When obtaining a true, unbiased valuation, expect a careful process that considers all relevant aspects of the practice’s financial performance. For example, an experienced, qualified appraiser will likely send you a data request, which requires that you submit a variety of critical documents and information related to your business—including, but not limited to, detailed financial statements, tax returns, and a breakdown of historical revenues as well as long-term projections of future income and expenditures. This data request would be similar to the types of items a potential buyer would request. In fact, the buyer’s request list is likely to be more extensive than the appraiser’s data request. In some ways, the valuation can prepare you for what the sales process for your practice could look like.

Initially, many of our clients acknowledge they don’t know what their practice is worth, but they believe a valuation can give them a better understanding. They recognize that going through the valuation process will help prepare them for a potential sale, and they understand that being unprepared can negatively impact the transaction.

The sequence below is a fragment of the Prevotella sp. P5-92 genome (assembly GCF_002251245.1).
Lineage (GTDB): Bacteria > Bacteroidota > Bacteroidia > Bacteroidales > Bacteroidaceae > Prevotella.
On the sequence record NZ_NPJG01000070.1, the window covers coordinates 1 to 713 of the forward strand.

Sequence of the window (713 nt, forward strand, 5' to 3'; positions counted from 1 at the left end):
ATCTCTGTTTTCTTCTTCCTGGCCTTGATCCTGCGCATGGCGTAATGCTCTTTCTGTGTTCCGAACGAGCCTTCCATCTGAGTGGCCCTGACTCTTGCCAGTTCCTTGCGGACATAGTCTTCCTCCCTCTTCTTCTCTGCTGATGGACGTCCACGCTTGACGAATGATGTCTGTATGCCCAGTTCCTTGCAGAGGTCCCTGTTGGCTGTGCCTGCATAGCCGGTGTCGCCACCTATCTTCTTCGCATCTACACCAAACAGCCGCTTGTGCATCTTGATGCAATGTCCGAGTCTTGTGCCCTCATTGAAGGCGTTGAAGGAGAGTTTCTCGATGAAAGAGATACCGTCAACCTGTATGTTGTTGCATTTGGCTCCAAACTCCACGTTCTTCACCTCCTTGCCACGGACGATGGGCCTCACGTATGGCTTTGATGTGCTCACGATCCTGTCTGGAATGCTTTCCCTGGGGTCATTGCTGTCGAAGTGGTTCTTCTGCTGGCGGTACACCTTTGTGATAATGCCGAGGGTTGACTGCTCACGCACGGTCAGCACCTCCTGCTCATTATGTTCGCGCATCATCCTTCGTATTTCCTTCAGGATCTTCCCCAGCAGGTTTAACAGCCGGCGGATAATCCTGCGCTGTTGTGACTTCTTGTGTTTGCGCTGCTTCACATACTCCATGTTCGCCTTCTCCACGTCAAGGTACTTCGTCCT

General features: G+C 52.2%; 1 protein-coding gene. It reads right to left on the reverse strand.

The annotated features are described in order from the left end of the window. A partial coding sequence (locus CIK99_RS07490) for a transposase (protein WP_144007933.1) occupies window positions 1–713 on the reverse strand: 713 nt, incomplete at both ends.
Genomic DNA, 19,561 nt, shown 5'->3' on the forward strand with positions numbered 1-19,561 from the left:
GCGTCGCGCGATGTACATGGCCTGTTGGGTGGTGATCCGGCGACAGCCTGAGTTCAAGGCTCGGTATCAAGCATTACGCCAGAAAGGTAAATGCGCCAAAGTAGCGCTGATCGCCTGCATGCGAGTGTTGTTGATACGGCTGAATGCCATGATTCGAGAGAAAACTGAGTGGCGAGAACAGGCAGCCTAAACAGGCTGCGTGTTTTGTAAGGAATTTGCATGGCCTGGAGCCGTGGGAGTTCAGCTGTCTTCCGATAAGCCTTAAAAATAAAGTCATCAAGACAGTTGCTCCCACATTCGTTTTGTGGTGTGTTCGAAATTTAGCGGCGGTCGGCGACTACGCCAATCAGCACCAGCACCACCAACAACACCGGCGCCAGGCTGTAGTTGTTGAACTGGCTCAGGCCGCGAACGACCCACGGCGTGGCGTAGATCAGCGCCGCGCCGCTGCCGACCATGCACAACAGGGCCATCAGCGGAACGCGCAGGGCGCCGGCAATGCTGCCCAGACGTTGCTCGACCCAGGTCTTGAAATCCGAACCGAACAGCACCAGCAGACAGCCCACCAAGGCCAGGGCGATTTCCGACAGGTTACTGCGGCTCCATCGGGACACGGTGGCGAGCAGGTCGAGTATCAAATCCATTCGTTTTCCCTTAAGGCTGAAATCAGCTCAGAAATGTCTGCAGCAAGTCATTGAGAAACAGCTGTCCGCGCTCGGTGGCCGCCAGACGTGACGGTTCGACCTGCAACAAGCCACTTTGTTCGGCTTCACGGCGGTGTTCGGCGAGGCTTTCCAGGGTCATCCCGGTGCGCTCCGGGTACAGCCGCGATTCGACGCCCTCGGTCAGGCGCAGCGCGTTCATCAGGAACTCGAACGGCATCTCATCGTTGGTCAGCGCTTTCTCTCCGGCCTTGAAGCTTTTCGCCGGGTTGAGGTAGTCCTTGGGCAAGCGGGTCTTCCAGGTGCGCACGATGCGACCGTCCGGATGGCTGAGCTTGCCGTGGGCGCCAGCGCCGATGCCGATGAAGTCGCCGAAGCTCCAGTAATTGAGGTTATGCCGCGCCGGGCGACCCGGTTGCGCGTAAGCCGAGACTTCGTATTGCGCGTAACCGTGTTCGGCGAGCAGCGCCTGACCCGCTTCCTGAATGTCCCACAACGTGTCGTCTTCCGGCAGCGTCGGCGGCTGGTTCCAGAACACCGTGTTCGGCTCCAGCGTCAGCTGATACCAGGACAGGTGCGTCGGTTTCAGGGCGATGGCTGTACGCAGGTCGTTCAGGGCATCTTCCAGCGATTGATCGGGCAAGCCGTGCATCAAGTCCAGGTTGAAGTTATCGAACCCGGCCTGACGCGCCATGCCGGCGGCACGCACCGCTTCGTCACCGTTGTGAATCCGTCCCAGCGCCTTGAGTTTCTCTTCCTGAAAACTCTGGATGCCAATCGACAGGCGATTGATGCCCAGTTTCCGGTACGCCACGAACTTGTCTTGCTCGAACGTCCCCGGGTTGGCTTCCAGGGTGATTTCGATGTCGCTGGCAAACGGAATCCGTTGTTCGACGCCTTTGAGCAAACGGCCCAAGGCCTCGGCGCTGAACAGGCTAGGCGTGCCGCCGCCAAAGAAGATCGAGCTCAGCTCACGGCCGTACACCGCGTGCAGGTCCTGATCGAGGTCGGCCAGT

Editor's note: This article appeared in the November 2023 print edition Dental Economics magazine. Dentists in North America are eligible for a complimentary print subscription. Sign up here.

For more than 25 years, Tom Brooks, CPA/ABV, ASA, has handled valuation and litigation support matters for businesses of all sizes, from start-up companies to companies with more than $1 billion in revenues. He specializes in guiding clients with the valuation of their business, business interests, and intangible assets for mergers and acquisitions, estate planning, strategic planning, shareholder disputes, and commercial litigation. If you are interested in learning more about the potential value of your dental practice, email Tom at [email protected].